H. Rept. 113-101 - 113th Congress (2013-2014)
June 06, 2013, As Reported by the Natural Resources Committee

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House Report 113-101 - OUTER CONTINENTAL SHELF TRANSBOUNDARY HYDROCARBON AGREEMENTS AUTHORIZATION ACT




[House Report 113-101]
[From the U.S. Government Printing Office]


113th Congress                                            Rept. 113-101
                        HOUSE OF REPRESENTATIVES
 1st Session                                                     Part 1

======================================================================



 
     OUTER CONTINENTAL SHELF TRANSBOUNDARY HYDROCARBON AGREEMENTS 
                           AUTHORIZATION ACT

                                _______
                                

  June 6, 2013.--Committed to the Committee of the Whole House on the 
              State of the Union and ordered to be printed

                                _______
                                

 Mr. Hastings of Washington, from the Committee on Natural Resources, 
                        submitted the following

                              R E P O R T

                             together with

                            DISSENTING VIEWS

                        [To accompany H.R. 1613]

      [Including cost estimate of the Congressional Budget Office]

    The Committee on Natural Resources, to whom was referred 
the bill (H.R. 1613) to amend the Outer Continental Shelf Lands 
Act to provide for the proper Federal management and oversight 
of transboundary hydrocarbon reservoirs, and for other 
purposes, having considered the same, report favorably thereon 
with an amendment and recommend that the bill as amended do 
pass.
    The amendment is as follows:
  Strike all after the enacting clause and insert the 
following:

SECTION 1. SHORT TITLE.

  This Act may be cited as the ``Outer Continental Shelf Transboundary 
Hydrocarbon Agreements Authorization Act''.

      TITLE I--AMENDMENT TO THE OUTER CONTINENTAL SHELF LANDS ACT

SEC. 101. AMENDMENT TO THE OUTER CONTINENTAL SHELF LANDS ACT.

  The Outer Continental Shelf Lands Act (43 U.S.C. 1331 et seq.) is 
amended by adding at the end the following:

``SEC. 32. TRANSBOUNDARY HYDROCARBON AGREEMENTS.

  ``(a) Authorization.--After the date of enactment of the Outer 
Continental Shelf Transboundary Hydrocarbon Agreements Authorization 
Act, the Secretary may implement the terms of any transboundary 
hydrocarbon agreement for the management of transboundary hydrocarbon 
reservoirs entered into by the President and approved by Congress. In 
implementing such an agreement, the Secretary shall protect the 
interests of the United States to promote domestic job creation and 
ensure the expeditious and orderly development and conservation of 
domestic mineral resources in accordance with all applicable United 
States laws governing the exploration, development, and production of 
hydrocarbon resources on the outer Continental Shelf.
  ``(b) Submission to Congress.--
          ``(1) In general.--No later than 180 days after all parties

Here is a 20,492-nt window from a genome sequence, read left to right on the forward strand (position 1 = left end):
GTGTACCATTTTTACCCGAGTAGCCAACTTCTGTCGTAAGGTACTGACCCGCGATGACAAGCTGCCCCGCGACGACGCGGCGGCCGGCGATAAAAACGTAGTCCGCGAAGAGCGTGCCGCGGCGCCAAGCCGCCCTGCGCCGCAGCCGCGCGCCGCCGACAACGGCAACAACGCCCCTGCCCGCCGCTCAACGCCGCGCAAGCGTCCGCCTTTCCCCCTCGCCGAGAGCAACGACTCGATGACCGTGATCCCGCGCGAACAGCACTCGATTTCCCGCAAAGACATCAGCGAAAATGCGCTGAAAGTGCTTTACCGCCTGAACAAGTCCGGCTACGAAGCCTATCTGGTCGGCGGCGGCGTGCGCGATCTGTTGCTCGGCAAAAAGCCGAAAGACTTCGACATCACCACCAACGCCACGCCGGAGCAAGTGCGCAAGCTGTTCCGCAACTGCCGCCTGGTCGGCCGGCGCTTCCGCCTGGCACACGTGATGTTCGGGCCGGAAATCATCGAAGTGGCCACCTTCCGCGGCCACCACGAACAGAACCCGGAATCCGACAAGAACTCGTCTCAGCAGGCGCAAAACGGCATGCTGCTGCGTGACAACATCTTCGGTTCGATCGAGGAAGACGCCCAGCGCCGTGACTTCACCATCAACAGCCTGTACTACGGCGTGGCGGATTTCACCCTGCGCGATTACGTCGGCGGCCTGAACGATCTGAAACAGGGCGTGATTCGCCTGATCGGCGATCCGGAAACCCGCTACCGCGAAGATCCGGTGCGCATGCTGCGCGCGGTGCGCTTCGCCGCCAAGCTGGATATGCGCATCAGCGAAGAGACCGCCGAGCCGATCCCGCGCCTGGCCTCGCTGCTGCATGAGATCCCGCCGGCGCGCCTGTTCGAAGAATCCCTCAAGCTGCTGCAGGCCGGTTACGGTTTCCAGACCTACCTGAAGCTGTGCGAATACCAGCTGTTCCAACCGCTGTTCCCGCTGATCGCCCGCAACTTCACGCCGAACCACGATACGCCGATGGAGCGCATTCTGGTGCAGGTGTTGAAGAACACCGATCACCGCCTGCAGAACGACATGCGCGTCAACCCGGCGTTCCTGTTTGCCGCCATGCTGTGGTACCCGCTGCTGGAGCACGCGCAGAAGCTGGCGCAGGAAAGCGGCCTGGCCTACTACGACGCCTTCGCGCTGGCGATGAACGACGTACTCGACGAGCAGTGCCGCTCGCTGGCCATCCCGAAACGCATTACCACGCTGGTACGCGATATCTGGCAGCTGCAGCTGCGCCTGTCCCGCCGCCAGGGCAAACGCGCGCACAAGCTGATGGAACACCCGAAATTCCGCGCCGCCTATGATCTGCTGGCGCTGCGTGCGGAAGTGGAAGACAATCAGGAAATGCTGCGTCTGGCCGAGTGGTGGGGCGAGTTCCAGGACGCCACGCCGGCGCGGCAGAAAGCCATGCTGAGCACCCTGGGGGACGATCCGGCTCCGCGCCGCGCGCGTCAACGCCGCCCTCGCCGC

to a transboundary hydrocarbon agreement have agreed to its 
        terms, a transboundary hydrocarbon agreement that does not 
        constitute a treaty in the judgment of the President shall be 
        submitted by the Secretary to--
                  ``(A) the Speaker of the House of Representatives;
                  ``(B) the Majority Leader of the Senate;
                  ``(C) the Chair of the Committee on Natural Resources 
                of the House of Representatives; and
                  ``(D) the Chair of the Committee on Energy and 
                Natural Resources of the Senate.
          ``(2) Contents of submission.--The submission shall include--
                  ``(A) any amendments to this Act or other Federal law 
                necessary to implement the agreement;
                  ``(B) an analysis of the economic impacts such an 
                agreement and any amendments necessitated by the 
                agreement will have on domestic exploration, 
                development, and production of hydrocarbon resources on 
                the outer Continental Shelf; and
                  ``(C) a detailed description of any regulations 
                expected to be issued by the Secretary to implement the 
                agreement.
  ``(c) Implementation of Specific Transboundary Agreement With 
Mexico.--The Secretary may take actions as necessary to implement the 
terms of the Agreement between the United States of America and the 
United Mexican States Concerning Transboundary Hydrocarbon Reservoirs 
in the Gulf of Mexico, signed at Los Cabos, February 20, 2012, 
including--
          ``(1) approving unitization agreements and related 
        arrangements for the exploration, development, or production of 
        oil and natural gas from transboundary reservoirs or geological 
        structures;
          ``(2) making available, in the limited manner necessary under 
        the agreement and subject to the protections of confidentiality 
        provided by the agreement, information relating to the 
        exploration, development, and production of oil and natural gas 
        from a transboundary reservoir or geological structure that may 
        be considered confidential, privileged, or proprietary 
        information under law;
          ``(3) taking actions consistent with an expert determination